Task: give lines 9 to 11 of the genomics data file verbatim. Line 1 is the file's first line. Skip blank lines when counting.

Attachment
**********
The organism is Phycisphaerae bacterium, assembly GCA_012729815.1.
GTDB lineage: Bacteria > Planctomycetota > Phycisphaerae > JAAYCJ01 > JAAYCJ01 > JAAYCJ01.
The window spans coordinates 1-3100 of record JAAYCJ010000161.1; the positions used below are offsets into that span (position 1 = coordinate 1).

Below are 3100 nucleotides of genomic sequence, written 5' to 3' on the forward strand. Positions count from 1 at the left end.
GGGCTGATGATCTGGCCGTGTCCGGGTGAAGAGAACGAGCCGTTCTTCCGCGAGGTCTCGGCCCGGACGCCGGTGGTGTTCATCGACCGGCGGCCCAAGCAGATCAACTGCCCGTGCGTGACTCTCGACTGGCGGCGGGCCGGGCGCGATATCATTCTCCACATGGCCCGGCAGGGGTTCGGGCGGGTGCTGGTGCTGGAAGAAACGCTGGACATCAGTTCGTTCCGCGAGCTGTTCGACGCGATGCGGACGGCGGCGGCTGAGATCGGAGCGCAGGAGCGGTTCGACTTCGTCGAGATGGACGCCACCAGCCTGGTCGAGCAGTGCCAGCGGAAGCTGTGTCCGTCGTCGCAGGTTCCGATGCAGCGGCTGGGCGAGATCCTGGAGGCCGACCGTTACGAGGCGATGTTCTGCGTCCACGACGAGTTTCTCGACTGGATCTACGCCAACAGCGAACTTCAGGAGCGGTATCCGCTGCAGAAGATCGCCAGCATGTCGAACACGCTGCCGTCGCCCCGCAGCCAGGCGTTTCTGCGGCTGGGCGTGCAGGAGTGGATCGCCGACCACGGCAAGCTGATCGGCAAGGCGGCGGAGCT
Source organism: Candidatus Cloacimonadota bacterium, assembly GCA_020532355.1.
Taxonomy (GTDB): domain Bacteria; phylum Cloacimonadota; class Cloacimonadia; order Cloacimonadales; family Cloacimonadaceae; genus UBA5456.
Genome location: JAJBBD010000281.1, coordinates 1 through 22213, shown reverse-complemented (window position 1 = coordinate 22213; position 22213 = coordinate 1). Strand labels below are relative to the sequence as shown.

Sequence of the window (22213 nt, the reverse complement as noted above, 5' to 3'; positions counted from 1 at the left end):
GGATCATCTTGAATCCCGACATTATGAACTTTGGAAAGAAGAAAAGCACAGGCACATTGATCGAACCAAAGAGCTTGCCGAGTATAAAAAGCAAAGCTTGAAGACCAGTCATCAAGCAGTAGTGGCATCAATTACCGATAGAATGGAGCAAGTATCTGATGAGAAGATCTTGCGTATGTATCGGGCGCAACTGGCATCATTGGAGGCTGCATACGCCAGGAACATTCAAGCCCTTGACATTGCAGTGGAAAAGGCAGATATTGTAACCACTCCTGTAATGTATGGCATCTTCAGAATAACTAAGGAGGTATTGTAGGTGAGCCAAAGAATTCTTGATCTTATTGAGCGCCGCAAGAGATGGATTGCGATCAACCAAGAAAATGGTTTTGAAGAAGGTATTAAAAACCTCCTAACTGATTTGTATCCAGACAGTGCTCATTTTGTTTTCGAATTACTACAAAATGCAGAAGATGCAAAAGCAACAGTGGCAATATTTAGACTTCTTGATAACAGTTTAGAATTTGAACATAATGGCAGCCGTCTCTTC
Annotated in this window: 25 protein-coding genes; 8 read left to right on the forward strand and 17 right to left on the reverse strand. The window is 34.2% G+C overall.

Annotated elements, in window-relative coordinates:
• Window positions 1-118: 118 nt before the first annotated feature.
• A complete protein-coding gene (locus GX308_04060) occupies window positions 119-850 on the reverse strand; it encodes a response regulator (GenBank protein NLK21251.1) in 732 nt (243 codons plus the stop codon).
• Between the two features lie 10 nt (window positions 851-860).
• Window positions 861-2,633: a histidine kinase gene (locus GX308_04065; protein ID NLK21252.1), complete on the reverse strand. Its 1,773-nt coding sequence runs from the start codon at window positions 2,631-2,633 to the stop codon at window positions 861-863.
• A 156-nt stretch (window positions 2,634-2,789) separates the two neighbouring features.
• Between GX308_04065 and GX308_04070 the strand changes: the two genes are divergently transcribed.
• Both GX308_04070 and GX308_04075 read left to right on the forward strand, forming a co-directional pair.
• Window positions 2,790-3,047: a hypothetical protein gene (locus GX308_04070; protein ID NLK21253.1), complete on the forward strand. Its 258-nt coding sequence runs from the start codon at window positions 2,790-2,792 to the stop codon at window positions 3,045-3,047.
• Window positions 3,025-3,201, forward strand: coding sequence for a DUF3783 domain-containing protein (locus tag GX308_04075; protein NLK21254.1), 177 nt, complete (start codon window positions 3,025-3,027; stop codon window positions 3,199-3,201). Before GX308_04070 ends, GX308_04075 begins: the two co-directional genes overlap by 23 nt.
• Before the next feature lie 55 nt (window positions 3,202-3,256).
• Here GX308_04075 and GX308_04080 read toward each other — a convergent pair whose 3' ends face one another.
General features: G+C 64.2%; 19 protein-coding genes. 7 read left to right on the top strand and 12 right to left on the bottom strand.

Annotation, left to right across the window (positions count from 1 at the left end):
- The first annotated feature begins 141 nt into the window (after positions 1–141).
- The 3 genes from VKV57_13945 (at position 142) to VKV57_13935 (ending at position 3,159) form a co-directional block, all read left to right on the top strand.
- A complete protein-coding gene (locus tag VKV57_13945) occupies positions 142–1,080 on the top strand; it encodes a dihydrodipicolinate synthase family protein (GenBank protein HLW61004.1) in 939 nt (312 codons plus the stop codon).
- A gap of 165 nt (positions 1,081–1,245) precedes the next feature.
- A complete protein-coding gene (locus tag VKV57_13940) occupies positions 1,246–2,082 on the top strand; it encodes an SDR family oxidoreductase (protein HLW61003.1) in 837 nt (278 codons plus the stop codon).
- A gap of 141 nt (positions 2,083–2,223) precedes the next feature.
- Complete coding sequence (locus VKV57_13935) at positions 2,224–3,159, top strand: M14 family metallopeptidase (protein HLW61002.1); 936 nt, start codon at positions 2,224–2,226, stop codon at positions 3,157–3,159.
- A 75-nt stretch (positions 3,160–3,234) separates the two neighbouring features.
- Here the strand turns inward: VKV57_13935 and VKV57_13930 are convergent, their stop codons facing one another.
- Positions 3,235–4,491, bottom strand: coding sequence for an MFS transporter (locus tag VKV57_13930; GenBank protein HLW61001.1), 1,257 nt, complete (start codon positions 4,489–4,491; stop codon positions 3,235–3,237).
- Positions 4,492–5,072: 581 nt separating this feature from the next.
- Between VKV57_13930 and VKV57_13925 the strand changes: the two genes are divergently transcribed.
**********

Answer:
Sequence of the window (22213 nt, the reverse complement as noted above, 5' to 3'; positions counted from 1 at the left end):
GGATCATCTTGAATCCCGACATTATGAACTTTGGAAAGAAGAAAAGCACAGGCACATTGATCGAACCAAAGAGCTTGCCGAGTATAAAAAGCAAAGCTTGAAGACCAGTCATCAAGCAGTAGTGGCATCAATTACCGATAGAATGGAGCAAGTATCTGATGAGAAGATCTTGCGTATGTATCGGGCGCAACTGGCATCATTGGAGGCTGCATACGCCAGGAACATTCAAGCCCTTGACATTGCAGTGGAAAAGGCAGATATTGTAACCACTCCTGTAATGTATGGCATCTTCAGAATAACTAAGGAGGTATTGTAGGTGAGCCAAAGAATTCTTGATCTTATTGAGCGCCGCAAGAGATGGATTGCGATCAACCAAGAAAATGGTTTTGAAGAAGGTATTAAAAACCTCCTAACTGATTTGTATCCAGACAGTGCTCATTTTGTTTTCGAATTACTACAAAATGCAGAAGATGCAAAAGCAACAGTGGCAATATTTAGACTTCTTGATAACAGTTTAGAATTTGAACATAATGGCAGCCGTCTCTTC
Annotated in this window: 25 protein-coding genes; 8 read left to right on the forward strand and 17 right to left on the reverse strand. The window is 34.2% G+C overall.